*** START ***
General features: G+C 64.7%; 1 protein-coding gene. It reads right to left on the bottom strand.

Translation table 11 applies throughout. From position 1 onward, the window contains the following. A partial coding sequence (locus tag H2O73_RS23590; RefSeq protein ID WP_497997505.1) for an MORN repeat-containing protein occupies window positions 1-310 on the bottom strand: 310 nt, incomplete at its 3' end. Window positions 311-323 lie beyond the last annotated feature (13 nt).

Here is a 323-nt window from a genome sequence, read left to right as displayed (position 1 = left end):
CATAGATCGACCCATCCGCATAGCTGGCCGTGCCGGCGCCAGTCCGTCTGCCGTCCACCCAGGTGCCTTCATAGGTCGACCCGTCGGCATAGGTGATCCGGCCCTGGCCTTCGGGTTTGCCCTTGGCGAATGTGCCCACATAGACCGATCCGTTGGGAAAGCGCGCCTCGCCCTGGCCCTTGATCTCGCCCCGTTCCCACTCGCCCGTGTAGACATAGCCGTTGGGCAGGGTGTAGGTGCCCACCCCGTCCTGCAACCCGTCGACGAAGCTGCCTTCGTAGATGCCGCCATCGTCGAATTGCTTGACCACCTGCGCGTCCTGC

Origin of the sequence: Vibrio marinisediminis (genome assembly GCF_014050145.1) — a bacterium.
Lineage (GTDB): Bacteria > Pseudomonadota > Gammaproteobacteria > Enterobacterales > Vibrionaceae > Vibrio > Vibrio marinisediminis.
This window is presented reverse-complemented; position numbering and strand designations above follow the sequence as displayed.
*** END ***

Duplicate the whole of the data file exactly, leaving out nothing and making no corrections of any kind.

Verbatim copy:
General features: G+C 64.7%; 1 protein-coding gene. It reads right to left on the bottom strand.

Translation table 11 applies throughout. From position 1 onward, the window contains the following. A partial coding sequence (locus tag H2O73_RS23590; RefSeq protein ID WP_497997505.1) for an MORN repeat-containing protein occupies window positions 1-310 on the bottom strand: 310 nt, incomplete at its 3' end. Window positions 311-323 lie beyond the last annotated feature (13 nt).

Here is a 323-nt window from a genome sequence, read left to right as displayed (position 1 = left end):
CATAGATCGACCCATCCGCATAGCTGGCCGTGCCGGCGCCAGTCCGTCTGCCGTCCACCCAGGTGCCTTCATAGGTCGACCCGTCGGCATAGGTGATCCGGCCCTGGCCTTCGGGTTTGCCCTTGGCGAATGTGCCCACATAGACCGATCCGTTGGGAAAGCGCGCCTCGCCCTGGCCCTTGATCTCGCCCCGTTCCCACTCGCCCGTGTAGACATAGCCGTTGGGCAGGGTGTAGGTGCCCACCCCGTCCTGCAACCCGTCGACGAAGCTGCCTTCGTAGATGCCGCCATCGTCGAATTGCTTGACCACCTGCGCGTCCTGC

Origin of the sequence: Vibrio marinisediminis (genome assembly GCF_014050145.1) — a bacterium.
Lineage (GTDB): Bacteria > Pseudomonadota > Gammaproteobacteria > Enterobacterales > Vibrionaceae > Vibrio > Vibrio marinisediminis.
This window is presented reverse-complemented; position numbering and strand designations above follow the sequence as displayed.